Placing more surveillance cameras in some areas is something Crawford plans to explore, based on the success of similar programs in other cities.
“I don’t have a problem harassing drug dealers,” Crawford said. “Putting a camera outside that house with a big sign: ‘Police surveillance camera. Smile.’”
Crawford said he’d also like to add residential units to the city’s chronic problem property ordinance, which gives the city recourse against nuisance properties with high volumes of police calls. The ordinance now only applies to commercial properties.
“They didn’t do it before because there was resistance, but that doesn’t mean we can’t go back and do it,” Crawford said.
When looking at the area’s opioid crisis, problems with homelessness and other community issues, Smith said he would focus on bringing Fort Wayne’s sizable nonprofit community to the table.
Much of the nonprofit agencies’ efforts, Smith said, are not coordinated.
“What if it was coordinated? What if we had the complete continuum of housing care available to every man, woman or child,” Smith asked, referencing homelessness efforts. “What if the continuum is locked tight and comprehensive? How much better would our community be?”
Smith also said he is in favor of returning to more community-oriented policing.
Part of that, Smith said, is encouraging officers to walk their beats, meet homeowners and business owners and build a strong relationship with the part of the community they serve. Smith said he would also work with his police chief to provide incentives for officers to live in their districts, particularly areas with higher crime rates.
Smith said if the idea is feasible, he would be willing “to spend real money” to make sure it happens.
Smith is also calling for increases in salary for police officers and firefighters. Those increases could be found, Smith said, by negotiating better city contracts and streamlining the city budget. Smith said he would also strive to place resource officers in every school in the city. Crawford also supports placing more resource officers in area schools.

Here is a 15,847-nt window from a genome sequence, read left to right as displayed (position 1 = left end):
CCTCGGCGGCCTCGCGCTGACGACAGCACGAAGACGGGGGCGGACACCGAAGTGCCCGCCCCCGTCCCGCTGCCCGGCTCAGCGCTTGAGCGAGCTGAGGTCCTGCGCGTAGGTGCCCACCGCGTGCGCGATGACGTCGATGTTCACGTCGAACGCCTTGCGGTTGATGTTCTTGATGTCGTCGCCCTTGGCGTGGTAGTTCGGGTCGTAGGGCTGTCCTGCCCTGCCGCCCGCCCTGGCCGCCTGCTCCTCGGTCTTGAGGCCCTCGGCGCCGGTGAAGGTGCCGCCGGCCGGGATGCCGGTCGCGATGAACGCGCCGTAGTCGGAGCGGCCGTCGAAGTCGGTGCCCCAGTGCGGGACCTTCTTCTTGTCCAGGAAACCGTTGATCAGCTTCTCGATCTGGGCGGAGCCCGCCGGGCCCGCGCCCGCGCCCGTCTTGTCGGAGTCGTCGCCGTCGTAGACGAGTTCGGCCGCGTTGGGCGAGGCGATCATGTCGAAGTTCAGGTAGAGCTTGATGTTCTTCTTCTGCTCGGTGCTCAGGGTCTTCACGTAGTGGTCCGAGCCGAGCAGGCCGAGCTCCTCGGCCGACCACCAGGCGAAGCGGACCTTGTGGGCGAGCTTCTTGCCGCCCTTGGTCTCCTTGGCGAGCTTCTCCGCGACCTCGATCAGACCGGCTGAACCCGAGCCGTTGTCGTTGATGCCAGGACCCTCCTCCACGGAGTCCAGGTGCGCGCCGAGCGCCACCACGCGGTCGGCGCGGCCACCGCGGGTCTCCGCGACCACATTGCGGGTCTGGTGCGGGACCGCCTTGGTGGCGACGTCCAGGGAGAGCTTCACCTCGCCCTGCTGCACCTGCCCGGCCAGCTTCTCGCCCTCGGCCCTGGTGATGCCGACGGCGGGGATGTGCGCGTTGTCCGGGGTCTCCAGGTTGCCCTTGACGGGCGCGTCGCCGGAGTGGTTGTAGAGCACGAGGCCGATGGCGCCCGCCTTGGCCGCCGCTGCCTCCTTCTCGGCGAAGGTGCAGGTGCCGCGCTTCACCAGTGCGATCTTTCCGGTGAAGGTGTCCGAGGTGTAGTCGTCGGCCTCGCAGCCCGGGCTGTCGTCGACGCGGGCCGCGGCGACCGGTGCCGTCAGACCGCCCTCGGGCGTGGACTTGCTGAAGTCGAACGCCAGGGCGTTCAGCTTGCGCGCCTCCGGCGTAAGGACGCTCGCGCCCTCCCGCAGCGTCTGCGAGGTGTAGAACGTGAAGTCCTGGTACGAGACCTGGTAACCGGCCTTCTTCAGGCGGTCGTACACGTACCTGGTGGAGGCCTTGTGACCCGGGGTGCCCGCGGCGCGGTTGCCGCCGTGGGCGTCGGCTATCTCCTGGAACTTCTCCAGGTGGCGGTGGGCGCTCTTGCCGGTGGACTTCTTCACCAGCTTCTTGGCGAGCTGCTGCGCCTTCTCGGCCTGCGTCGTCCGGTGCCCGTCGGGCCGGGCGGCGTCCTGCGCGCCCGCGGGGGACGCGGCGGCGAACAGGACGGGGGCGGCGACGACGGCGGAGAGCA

“We will have every school staffed from the moment the first light switch is turned on to when the last light switch is turned off,” Smith said.
Transparency and communication
Communication between the mayor’s office and other governing bodies is poor, Crawford said. If elected, he would make it a point to attend the first City Council meeting of the year and meet with the council president every month. He also said he would come to the table any time there was a big issue facing the city.
“All of the people I know already, many of the elected officials not just at council, but at other levels are endorsing me because they know I will collaborate with them,” Crawford said.
Smith is in favor of a redesign of the city’s website to foster better transparency. That means inclusion of charts and graphs reflecting aspects of government like city revenue and spending, taxation and more.
It wouldn’t take long, Smith said, and would be beneficial for city taxpayers.
“We are going to be transparent about which vendors are getting the deals and whether they’ve given money to candidates,” Smith said. “That should be readily available. I’m begging you, if Tim Smith gets elected, hold me accountable on this.”
Smith also said he’s going to be proactive when communicating with the City Council, pulling them in for all discussions ranging from budgeting to staffing to organization.
“I’m going to invite the city council’s input into how the administration should be organized. I’m going to ask local businesses how it should be organized,” Smith said.
Smith said he’s also considering placing a City Council member as a de-facto leader of each major department.
That way, Smith said, an elected official has oversight to ensure that each department runs at maximum efficiency all year.
“Not only are we going to collaborate with the budget, they’re going to be involved real time … in the day-to-day affairs of that department,” Smith said. “That’s maximum integration.”